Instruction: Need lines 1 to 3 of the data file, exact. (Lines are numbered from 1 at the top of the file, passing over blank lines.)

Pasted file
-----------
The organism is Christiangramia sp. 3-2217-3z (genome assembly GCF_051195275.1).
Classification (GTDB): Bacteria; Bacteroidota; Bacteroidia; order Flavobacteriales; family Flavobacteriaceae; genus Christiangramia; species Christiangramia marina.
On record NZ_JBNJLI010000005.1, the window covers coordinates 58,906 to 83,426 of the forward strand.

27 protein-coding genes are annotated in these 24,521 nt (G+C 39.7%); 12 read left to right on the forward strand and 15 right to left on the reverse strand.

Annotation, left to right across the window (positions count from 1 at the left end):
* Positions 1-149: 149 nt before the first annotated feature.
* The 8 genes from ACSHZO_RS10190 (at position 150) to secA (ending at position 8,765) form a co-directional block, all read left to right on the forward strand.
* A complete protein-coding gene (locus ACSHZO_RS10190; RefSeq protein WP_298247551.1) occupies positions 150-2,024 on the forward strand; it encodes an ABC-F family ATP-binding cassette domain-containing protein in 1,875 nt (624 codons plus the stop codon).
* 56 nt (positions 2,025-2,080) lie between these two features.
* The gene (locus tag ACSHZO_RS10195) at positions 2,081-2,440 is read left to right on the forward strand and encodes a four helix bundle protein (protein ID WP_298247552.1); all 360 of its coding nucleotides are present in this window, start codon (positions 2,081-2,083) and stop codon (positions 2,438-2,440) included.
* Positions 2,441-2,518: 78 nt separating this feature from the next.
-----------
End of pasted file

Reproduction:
The organism is Christiangramia sp. 3-2217-3z (genome assembly GCF_051195275.1).
Classification (GTDB): Bacteria; Bacteroidota; Bacteroidia; order Flavobacteriales; family Flavobacteriaceae; genus Christiangramia; species Christiangramia marina.
On record NZ_JBNJLI010000005.1, the window covers coordinates 58,906 to 83,426 of the forward strand.